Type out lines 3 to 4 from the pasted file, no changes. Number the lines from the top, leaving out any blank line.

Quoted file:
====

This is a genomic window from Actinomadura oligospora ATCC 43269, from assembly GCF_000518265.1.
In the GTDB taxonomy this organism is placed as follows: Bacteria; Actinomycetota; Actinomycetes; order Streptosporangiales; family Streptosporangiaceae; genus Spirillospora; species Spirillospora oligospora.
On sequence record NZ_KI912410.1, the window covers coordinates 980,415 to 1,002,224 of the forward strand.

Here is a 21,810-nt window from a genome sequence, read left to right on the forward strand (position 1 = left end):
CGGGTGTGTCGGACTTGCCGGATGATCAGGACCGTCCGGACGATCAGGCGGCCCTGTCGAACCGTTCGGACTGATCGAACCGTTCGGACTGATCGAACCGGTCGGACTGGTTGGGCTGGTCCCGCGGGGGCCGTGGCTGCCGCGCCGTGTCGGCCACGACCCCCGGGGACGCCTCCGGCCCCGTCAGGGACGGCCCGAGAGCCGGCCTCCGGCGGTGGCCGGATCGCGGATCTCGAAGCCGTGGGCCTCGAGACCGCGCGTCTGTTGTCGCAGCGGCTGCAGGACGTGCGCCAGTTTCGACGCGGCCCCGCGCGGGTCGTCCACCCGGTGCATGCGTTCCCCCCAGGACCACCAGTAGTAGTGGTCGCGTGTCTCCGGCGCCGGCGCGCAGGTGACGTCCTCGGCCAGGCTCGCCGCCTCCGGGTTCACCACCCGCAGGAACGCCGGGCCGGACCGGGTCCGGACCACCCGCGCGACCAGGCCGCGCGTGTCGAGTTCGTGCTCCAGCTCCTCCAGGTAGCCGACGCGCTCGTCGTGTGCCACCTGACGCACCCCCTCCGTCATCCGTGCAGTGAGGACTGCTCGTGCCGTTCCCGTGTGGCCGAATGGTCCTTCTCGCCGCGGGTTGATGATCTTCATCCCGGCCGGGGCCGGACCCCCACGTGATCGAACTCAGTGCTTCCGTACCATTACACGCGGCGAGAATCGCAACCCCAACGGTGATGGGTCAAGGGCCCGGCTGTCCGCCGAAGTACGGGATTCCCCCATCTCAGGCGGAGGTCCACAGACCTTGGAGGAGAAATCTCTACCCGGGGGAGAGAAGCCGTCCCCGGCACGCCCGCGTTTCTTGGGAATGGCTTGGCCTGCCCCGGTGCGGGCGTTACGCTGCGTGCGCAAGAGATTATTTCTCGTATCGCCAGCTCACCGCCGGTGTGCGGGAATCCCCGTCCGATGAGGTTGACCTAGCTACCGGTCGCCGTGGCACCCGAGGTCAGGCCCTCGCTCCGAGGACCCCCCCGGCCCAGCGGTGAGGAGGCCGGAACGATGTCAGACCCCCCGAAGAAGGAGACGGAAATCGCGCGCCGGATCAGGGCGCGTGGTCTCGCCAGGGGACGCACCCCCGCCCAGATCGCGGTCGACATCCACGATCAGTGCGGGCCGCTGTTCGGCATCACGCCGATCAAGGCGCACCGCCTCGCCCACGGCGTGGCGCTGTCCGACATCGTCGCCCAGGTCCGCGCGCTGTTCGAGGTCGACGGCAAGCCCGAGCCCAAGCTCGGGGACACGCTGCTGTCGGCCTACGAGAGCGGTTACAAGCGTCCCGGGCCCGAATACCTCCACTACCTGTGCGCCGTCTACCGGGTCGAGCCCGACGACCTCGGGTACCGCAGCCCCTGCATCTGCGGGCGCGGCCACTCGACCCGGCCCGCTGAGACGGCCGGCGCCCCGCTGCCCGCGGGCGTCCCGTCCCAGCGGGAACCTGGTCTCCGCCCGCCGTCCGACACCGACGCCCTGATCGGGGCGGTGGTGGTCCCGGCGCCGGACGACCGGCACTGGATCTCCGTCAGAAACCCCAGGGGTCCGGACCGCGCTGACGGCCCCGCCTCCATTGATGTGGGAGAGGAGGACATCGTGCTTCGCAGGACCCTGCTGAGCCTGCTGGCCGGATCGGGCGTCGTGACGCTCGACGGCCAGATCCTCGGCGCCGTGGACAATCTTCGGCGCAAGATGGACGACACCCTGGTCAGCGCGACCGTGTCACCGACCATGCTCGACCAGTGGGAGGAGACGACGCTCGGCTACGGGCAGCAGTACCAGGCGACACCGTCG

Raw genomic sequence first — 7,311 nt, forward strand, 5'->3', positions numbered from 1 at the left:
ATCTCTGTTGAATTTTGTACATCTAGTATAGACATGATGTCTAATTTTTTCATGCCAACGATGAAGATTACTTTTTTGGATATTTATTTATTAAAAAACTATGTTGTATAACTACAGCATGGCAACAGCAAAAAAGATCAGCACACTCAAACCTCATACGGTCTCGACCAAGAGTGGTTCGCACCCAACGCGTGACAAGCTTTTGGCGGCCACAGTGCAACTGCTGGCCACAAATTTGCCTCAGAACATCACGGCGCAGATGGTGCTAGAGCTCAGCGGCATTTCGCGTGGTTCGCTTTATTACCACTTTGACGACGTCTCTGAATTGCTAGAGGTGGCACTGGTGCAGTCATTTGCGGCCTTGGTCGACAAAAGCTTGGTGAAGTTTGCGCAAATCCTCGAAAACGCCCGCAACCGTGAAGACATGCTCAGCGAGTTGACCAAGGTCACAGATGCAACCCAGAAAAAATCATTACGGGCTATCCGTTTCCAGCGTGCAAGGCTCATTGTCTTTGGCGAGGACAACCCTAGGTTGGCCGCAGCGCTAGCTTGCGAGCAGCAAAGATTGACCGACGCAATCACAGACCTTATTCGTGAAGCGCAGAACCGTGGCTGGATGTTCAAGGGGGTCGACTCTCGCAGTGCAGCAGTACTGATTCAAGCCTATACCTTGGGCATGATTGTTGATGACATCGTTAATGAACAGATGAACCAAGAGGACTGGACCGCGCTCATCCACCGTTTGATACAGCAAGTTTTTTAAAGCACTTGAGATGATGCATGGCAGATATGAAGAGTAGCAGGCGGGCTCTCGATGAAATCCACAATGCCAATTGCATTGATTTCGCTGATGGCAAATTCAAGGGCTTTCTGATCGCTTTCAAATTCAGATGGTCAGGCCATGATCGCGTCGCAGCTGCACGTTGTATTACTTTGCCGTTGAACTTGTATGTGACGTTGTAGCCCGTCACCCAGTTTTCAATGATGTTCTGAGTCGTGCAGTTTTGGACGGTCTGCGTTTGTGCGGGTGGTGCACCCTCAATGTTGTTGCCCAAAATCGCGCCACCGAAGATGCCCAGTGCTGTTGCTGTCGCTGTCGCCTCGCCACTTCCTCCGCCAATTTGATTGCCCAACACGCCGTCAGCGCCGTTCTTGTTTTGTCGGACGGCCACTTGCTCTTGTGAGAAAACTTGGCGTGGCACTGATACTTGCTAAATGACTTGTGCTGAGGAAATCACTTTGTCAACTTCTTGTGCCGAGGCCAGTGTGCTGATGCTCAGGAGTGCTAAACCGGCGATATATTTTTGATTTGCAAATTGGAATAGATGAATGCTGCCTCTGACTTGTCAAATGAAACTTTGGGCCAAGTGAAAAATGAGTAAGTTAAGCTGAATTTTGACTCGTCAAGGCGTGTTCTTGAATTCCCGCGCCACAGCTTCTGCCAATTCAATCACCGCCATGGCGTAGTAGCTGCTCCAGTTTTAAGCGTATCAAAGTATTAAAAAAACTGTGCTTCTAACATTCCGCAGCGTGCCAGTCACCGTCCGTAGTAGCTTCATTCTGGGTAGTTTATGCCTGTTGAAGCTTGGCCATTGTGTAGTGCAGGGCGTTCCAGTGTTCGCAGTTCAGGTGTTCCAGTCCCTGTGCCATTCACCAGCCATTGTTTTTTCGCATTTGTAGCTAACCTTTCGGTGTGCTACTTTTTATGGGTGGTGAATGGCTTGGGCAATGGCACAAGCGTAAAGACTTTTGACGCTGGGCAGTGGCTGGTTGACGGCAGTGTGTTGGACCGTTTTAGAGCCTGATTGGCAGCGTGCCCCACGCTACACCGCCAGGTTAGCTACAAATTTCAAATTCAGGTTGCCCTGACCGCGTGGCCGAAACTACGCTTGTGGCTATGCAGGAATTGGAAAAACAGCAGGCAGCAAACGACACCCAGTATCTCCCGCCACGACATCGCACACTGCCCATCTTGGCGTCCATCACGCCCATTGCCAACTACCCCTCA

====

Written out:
On sequence record NZ_KI912410.1, the window covers coordinates 980,415 to 1,002,224 of the forward strand.

Here is a 21,810-nt window from a genome sequence, read left to right on the forward strand (position 1 = left end):